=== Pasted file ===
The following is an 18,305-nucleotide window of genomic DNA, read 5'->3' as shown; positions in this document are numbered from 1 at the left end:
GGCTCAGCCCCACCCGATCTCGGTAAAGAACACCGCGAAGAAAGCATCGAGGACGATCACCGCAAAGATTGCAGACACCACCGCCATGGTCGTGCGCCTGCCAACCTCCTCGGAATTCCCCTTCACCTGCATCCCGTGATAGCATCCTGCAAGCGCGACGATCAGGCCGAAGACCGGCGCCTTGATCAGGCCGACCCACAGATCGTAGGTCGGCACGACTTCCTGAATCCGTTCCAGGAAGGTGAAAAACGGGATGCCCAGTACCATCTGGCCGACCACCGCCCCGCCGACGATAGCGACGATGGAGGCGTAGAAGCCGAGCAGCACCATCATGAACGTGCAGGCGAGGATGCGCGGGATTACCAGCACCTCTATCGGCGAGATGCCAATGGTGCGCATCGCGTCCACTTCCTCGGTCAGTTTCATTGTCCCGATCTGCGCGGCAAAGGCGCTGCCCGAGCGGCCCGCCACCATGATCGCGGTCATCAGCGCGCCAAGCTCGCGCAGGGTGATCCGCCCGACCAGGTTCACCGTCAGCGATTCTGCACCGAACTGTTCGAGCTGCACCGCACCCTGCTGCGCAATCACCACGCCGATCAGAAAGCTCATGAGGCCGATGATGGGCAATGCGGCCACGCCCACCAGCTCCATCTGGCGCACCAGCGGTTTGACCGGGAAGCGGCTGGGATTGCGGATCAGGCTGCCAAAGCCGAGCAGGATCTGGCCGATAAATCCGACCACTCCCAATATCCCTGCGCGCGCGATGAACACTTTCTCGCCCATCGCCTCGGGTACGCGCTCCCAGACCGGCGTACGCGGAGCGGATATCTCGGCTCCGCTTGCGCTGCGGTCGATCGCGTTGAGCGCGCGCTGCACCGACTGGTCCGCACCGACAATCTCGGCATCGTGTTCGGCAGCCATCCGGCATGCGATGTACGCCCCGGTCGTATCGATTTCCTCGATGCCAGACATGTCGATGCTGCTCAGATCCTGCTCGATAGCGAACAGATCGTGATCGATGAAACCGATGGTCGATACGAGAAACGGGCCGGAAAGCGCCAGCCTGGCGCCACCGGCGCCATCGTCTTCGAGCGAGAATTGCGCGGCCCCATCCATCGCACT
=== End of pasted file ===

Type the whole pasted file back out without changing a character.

The following is an 18,305-nucleotide window of genomic DNA, read 5'->3' as shown; positions in this document are numbered from 1 at the left end:
GGCTCAGCCCCACCCGATCTCGGTAAAGAACACCGCGAAGAAAGCATCGAGGACGATCACCGCAAAGATTGCAGACACCACCGCCATGGTCGTGCGCCTGCCAACCTCCTCGGAATTCCCCTTCACCTGCATCCCGTGATAGCATCCTGCAAGCGCGACGATCAGGCCGAAGACCGGCGCCTTGATCAGGCCGACCCACAGATCGTAGGTCGGCACGACTTCCTGAATCCGTTCCAGGAAGGTGAAAAACGGGATGCCCAGTACCATCTGGCCGACCACCGCCCCGCCGACGATAGCGACGATGGAGGCGTAGAAGCCGAGCAGCACCATCATGAACGTGCAGGCGAGGATGCGCGGGATTACCAGCACCTCTATCGGCGAGATGCCAATGGTGCGCATCGCGTCCACTTCCTCGGTCAGTTTCATTGTCCCGATCTGCGCGGCAAAGGCGCTGCCCGAGCGGCCCGCCACCATGATCGCGGTCATCAGCGCGCCAAGCTCGCGCAGGGTGATCCGCCCGACCAGGTTCACCGTCAGCGATTCTGCACCGAACTGTTCGAGCTGCACCGCACCCTGCTGCGCAATCACCACGCCGATCAGAAAGCTCATGAGGCCGATGATGGGCAATGCGGCCACGCCCACCAGCTCCATCTGGCGCACCAGCGGTTTGACCGGGAAGCGGCTGGGATTGCGGATCAGGCTGCCAAAGCCGAGCAGGATCTGGCCGATAAATCCGACCACTCCCAATATCCCTGCGCGCGCGATGAACACTTTCTCGCCCATCGCCTCGGGTACGCGCTCCCAGACCGGCGTACGCGGAGCGGATATCTCGGCTCCGCTTGCGCTGCGGTCGATCGCGTTGAGCGCGCGCTGCACCGACTGGTCCGCACCGACAATCTCGGCATCGTGTTCGGCAGCCATCCGGCATGCGATGTACGCCCCGGTCGTATCGATTTCCTCGATGCCAGACATGTCGATGCTGCTCAGATCCTGCTCGATAGCGAACAGATCGTGATCGATGAAACCGATGGTCGATACGAGAAACGGGCCGGAAAGCGCCAGCCTGGCGCCACCGGCGCCATCGTCTTCGAGCGAGAATTGCGCGGCCCCATCCATCGCACT